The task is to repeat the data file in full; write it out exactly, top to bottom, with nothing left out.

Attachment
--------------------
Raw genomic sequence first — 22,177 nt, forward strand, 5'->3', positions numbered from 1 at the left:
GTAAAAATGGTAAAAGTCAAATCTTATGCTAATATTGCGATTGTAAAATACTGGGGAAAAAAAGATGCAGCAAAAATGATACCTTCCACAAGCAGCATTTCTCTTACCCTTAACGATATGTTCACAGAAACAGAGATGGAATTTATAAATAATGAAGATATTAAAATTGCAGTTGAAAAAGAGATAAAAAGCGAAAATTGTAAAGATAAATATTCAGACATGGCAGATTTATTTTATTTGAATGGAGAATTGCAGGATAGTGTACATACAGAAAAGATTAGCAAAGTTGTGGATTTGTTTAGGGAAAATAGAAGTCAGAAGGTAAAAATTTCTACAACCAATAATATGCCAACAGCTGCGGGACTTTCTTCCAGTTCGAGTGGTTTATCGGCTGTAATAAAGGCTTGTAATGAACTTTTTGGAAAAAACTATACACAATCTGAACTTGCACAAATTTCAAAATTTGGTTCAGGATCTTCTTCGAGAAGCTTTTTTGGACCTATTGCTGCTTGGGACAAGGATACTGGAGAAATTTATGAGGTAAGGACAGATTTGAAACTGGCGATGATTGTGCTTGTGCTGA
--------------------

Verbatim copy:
Raw genomic sequence first — 22,177 nt, forward strand, 5'->3', positions numbered from 1 at the left:
GTAAAAATGGTAAAAGTCAAATCTTATGCTAATATTGCGATTGTAAAATACTGGGGAAAAAAAGATGCAGCAAAAATGATACCTTCCACAAGCAGCATTTCTCTTACCCTTAACGATATGTTCACAGAAACAGAGATGGAATTTATAAATAATGAAGATATTAAAATTGCAGTTGAAAAAGAGATAAAAAGCGAAAATTGTAAAGATAAATATTCAGACATGGCAGATTTATTTTATTTGAATGGAGAATTGCAGGATAGTGTACATACAGAAAAGATTAGCAAAGTTGTGGATTTGTTTAGGGAAAATAGAAGTCAGAAGGTAAAAATTTCTACAACCAATAATATGCCAACAGCTGCGGGACTTTCTTCCAGTTCGAGTGGTTTATCGGCTGTAATAAAGGCTTGTAATGAACTTTTTGGAAAAAACTATACACAATCTGAACTTGCACAAATTTCAAAATTTGGTTCAGGATCTTCTTCGAGAAGCTTTTTTGGACCTATTGCTGCTTGGGACAAGGATACTGGAGAAATTTATGAGGTAAGGACAGATTTGAAACTGGCGATGATTGTGCTTGTGCTGA